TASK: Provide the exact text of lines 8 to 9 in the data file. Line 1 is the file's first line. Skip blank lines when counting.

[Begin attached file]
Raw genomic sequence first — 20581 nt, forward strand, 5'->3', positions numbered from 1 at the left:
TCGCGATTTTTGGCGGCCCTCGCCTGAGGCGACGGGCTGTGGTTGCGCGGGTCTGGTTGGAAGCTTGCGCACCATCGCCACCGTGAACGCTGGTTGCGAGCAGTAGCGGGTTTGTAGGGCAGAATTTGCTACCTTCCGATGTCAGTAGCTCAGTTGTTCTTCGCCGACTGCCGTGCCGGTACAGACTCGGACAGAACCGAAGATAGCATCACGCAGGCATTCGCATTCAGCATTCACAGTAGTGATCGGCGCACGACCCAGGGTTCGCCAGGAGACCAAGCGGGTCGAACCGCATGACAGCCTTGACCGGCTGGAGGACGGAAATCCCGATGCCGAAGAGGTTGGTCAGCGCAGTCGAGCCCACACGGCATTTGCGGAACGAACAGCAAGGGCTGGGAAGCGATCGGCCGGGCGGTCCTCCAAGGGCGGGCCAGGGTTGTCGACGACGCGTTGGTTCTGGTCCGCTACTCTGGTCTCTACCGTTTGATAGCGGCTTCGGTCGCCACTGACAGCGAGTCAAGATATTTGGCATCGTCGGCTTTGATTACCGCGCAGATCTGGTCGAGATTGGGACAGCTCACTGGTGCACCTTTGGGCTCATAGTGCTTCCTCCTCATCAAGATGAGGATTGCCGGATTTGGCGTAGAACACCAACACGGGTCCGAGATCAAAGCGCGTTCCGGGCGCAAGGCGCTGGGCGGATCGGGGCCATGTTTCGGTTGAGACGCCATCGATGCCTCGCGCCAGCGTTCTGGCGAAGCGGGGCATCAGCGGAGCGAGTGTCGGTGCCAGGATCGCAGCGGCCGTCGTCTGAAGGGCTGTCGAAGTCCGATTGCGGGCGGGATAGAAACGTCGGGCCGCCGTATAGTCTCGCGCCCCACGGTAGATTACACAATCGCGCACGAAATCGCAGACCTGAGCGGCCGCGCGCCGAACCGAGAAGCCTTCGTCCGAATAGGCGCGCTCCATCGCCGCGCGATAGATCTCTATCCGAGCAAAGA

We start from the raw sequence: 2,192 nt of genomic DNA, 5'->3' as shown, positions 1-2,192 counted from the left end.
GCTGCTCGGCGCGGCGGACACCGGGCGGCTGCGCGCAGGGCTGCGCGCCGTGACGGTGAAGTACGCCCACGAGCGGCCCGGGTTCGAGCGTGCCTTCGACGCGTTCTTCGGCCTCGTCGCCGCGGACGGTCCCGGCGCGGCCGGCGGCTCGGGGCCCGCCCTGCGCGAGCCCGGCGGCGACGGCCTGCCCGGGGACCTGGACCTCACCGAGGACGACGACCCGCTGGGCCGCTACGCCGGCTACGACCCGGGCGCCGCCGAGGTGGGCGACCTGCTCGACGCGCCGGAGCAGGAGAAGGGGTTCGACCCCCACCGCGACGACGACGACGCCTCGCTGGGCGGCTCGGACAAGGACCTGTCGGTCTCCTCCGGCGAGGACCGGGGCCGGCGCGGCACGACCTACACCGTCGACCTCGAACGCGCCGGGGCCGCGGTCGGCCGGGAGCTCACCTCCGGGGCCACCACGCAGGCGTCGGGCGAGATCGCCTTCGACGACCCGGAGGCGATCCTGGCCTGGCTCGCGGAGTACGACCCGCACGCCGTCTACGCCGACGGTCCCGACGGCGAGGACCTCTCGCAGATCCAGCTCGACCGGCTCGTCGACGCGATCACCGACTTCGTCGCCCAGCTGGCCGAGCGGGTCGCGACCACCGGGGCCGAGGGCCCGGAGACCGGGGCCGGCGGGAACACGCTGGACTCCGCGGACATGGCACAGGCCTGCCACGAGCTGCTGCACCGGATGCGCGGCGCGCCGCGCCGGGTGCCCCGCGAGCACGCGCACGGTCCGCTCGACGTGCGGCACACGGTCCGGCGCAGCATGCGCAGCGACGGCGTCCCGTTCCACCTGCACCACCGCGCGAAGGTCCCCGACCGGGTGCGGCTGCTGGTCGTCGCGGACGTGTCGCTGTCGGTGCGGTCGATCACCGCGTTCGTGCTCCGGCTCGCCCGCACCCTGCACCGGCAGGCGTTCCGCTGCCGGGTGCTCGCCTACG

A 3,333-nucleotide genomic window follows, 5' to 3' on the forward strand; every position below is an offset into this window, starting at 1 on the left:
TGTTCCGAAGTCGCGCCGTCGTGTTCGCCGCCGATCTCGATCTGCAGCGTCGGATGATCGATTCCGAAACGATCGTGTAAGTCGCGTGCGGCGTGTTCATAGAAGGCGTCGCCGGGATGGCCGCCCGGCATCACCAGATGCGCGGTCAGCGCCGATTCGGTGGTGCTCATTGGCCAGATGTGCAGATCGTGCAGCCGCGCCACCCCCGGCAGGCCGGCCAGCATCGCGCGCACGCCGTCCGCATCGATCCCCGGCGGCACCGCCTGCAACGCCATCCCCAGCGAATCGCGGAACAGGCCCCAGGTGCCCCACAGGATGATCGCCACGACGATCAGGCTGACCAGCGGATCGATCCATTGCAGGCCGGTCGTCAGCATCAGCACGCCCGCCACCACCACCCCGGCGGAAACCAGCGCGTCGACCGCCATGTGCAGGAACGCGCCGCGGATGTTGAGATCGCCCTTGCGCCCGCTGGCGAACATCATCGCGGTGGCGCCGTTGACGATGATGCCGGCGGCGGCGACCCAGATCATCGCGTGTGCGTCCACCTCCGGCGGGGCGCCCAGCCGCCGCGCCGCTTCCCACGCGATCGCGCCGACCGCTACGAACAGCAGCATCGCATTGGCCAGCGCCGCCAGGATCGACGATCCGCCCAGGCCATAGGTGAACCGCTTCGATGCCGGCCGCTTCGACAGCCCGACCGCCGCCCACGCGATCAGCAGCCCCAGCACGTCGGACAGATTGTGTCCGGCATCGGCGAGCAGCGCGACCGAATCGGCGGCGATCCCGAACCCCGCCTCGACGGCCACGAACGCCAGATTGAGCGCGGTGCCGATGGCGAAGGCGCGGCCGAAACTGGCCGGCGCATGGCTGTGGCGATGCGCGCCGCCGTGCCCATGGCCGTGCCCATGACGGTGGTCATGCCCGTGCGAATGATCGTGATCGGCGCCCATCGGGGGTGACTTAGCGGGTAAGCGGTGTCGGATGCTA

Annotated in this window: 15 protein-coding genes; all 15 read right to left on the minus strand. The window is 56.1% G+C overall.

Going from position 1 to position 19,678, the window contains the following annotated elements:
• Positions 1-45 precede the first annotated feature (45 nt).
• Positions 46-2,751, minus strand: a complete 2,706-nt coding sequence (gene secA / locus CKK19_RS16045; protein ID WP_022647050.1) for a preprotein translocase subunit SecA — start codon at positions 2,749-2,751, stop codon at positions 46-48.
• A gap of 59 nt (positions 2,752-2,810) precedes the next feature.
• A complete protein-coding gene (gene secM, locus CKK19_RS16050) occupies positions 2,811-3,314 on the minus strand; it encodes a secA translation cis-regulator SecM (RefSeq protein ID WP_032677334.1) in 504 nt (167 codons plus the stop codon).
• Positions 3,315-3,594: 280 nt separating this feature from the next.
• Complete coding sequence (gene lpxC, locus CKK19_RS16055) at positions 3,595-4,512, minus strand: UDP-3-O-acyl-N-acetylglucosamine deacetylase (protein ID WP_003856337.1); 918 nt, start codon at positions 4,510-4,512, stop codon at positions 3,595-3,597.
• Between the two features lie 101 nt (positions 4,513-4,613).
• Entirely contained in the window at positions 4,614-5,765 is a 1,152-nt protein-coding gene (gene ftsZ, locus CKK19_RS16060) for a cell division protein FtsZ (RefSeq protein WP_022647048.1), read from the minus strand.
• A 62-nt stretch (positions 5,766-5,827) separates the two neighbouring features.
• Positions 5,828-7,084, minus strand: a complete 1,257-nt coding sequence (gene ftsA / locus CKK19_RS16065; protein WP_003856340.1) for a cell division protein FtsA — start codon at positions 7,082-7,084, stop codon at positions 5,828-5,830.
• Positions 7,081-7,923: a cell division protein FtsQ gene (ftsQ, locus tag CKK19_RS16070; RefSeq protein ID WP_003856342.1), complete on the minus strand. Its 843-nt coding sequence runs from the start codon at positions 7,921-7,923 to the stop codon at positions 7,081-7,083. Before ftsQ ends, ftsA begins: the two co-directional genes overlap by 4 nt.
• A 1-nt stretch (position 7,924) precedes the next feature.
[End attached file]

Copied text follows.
Going from position 1 to position 19,678, the window contains the following annotated elements:
• Positions 1-45 precede the first annotated feature (45 nt).